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The Statesman

The Student News Site of Stony Brook University

The Statesman


    Evil Politics Plague World Affairs

    The devil is our President, according to President Chavez of Venezuela. He said this to an audience of the United Nations General Assembly on Wednesday. The United Nations is a diplomatic forum representing 192 of the world’s countries. The fact that diplomats and leaders uproariously applauded and laughed after he joked that our President is the devil, is astonishing but noteworthy. It was in the opinion of not only Condoleeza Rice but other world leaders who were asked for their feedback about Chavez’s verbal dagger, inappropriate language for someone in a position of leadership, conversing in an international diplomatic forum.

    Indeed, it was wrong, impolite and undignified for Chavez to call another leader, Bush, the devil. Yet, as Chile‘s President Michelle Bachelet said in a recent conversation with journalist Charlie Rose, while those words were slanderous and undignified, the reason behind those words of Chavez’s message, seem to have been disregarded. The Latin American region, filled with developing nations with worse poverty than the United States, is but one of the areas in the world that has an ambivalent situation with America.

    Latin American leaders, such as Bachelet, appreciate the trade that their countries have with the United States that helps their economies. They also are united against terrorism, according to President Bachelet. Yet, as she pointed out, when terror is fought through unsavory ‘illegal’ means (i.e. torture of terror suspects, which violates international law), this can exacerbate terrorism and reduce the credibility of the nations (i.e. the U.S.) that act in such ways.

    America, the world’s remaining superpower, is a great democracy, but the holes in its integrity undermine America‘s image in the views of less powerful and still developing countries. Thus why so many applauded the vitriolic joke of Chavez-he was reflecting, in the viewpoint of Bachelet and other international leaders, the opinion that American foreign policy within the past six years has been dominated by selfish hegemony. America the beautiful is getting ugly; thankfully, checks and balances are returning after a near-requiem triggered by a rubber stamp Congress. So perhaps in a year, should Chavez or someone similar to him make a similar remark, they will not receive standing ovations.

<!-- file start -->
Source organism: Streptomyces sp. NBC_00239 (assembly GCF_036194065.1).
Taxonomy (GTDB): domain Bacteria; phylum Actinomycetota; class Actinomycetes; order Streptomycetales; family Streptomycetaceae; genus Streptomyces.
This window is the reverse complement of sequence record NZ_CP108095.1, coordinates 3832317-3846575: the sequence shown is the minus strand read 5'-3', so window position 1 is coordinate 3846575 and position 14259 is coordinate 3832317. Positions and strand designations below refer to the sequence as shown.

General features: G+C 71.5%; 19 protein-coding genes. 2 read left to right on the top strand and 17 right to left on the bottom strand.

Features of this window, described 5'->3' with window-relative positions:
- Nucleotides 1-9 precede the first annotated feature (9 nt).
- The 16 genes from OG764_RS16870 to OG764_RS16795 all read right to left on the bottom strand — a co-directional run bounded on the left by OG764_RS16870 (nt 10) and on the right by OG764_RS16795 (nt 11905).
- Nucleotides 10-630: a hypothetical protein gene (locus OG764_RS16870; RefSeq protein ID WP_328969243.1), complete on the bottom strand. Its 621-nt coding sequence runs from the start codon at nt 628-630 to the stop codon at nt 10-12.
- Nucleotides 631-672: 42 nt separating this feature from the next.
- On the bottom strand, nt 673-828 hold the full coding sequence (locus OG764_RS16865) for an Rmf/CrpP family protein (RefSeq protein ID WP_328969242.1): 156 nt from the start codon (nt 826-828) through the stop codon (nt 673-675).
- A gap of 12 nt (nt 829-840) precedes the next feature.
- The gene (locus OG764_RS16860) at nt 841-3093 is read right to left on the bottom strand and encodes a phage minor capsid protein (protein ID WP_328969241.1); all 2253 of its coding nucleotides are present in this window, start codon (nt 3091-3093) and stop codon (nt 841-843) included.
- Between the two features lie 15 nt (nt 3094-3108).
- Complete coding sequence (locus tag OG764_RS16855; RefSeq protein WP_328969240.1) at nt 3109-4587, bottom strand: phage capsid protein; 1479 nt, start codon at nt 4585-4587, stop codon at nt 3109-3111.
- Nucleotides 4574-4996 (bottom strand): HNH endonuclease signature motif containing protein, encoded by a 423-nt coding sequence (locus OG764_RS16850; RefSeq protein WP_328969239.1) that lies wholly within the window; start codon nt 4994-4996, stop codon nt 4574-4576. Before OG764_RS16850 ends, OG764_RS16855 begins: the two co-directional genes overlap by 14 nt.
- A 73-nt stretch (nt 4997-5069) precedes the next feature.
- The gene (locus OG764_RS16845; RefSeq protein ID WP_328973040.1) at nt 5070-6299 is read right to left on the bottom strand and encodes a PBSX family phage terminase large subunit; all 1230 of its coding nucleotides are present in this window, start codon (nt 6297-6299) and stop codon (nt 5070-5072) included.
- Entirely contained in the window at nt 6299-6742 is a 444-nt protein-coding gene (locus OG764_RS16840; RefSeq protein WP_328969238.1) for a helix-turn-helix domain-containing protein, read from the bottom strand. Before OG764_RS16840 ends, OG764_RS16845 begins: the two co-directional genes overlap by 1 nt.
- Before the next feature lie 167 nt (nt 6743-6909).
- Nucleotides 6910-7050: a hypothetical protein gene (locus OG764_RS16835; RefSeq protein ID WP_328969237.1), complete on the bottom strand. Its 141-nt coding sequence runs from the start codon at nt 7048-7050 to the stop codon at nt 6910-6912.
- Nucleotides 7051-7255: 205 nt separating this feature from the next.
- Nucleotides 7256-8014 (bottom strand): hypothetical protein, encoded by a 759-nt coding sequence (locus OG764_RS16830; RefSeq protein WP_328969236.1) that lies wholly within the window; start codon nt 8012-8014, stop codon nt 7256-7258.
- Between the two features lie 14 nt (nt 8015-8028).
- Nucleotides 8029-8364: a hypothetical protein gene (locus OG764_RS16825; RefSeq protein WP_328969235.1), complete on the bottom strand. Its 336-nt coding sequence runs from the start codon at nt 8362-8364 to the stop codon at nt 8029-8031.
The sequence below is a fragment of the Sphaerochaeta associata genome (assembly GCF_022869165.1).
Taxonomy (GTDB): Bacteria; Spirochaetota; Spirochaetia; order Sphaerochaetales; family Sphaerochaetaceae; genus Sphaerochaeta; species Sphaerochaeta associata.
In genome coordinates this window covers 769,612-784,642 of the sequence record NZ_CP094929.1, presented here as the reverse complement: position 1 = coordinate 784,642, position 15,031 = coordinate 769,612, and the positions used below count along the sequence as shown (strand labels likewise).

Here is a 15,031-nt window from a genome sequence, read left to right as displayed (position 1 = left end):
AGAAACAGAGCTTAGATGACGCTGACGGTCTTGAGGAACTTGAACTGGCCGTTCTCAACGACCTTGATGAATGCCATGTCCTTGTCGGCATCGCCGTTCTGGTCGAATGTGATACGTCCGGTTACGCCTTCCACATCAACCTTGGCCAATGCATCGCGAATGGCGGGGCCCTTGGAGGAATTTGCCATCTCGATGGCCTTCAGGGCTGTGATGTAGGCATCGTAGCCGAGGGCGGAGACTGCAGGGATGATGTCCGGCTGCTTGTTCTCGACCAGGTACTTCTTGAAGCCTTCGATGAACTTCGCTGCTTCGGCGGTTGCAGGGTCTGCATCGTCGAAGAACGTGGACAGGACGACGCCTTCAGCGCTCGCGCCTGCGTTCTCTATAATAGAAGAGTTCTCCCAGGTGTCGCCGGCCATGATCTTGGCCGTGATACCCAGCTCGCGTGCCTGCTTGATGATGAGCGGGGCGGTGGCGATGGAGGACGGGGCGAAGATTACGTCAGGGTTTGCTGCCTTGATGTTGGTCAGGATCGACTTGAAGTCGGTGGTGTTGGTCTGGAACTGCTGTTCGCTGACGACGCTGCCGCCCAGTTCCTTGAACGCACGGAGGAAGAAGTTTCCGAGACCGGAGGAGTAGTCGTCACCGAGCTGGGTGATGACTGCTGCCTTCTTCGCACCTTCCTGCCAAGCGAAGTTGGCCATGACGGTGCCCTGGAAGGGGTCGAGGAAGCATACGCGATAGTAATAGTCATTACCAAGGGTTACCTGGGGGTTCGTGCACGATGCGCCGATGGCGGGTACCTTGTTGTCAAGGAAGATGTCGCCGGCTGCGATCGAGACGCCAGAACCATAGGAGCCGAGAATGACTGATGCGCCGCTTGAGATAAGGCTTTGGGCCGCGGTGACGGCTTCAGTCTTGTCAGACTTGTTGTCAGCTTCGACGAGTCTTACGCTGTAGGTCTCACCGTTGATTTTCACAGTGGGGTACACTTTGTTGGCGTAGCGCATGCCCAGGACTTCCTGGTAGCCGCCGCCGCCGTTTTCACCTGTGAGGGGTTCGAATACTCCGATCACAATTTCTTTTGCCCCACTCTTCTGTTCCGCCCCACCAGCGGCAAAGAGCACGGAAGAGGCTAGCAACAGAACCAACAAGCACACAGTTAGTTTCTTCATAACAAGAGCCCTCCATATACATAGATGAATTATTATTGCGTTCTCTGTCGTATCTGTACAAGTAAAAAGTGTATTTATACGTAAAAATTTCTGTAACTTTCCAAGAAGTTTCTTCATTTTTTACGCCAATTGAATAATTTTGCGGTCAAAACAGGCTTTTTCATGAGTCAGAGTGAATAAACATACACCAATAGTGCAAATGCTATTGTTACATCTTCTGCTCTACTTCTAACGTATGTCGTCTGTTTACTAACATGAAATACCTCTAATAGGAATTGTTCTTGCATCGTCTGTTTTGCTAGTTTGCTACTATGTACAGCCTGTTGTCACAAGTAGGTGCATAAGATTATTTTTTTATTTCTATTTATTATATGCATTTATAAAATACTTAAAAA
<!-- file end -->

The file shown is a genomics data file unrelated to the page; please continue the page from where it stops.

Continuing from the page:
Bush isn’t evil incarnate; he just does not think much of the time about how his rhetoric and actions will be viewed by the rest of the world. Ignorance is arguably to blame for the leader of the free world’s foibles.

    So too with Pope Benedict XVI, the leader of the international Catholic Church, as well as the Vatican, which is a landmark city that represents Christians as a whole to many in the world. In a scholarly speech last Saturday (the Pope formerly was a theology professor), he quoted from a Byzantinian fourteenth century text that calls the religion of Islam ‘evil and inhuman’ at Germany‘s Regensburg University. He assumed that, like his days working in the academia, only a healthy dialogue would be triggered among people of differing viewpoints.

    What resulted instead was an enormous outrage on the part of Muslims, who viewed his citing of an archaic text to be an indictment of Islam by a major leader representing one of the sects of Christianity. His effigy was burned by angry Muslims in the Middle East, and churches were fire bombed. He should have stated in his speech whether he agreed with the Byzantinian emperor’s remark which he cited; he only was smart enough to say that he was quoting. Otherwise, the Pope just ignited more flames of hatred and misunderstanding towards Christians.

    When he went on to say that the Islamic concept of jihad, which he defined as holy war, was ‘violence in the name of religion that is contrary to God’s nature and reason’, those were his words. Such lamentations with no mention of the Crusades, a time when both Christians and Muslims killed each other in the name of God, and a source of disturbance still between the two faiths though it was centuries ago, was not too smart.

    The Pope later apologized for offending Muslims, and many Muslim leaders, accepting his apology, have condemned acts of violence towards Christians in response to his words. The Vatican‘s diplomatic relations with the Muslim countries of Yemen, Somalia, and Morocco were hurt after his speech; his repeated apologies may engender hope for diplomatic mending, but now his life may be in continuous danger from radicals.

    The Pope has to realize that these are tumultuous times; radicals of both Christianity and Islam want to have a second Crusades, jihads of their own. He needs to really keep this in mind-ignorance is never bliss if you’re an international leader.

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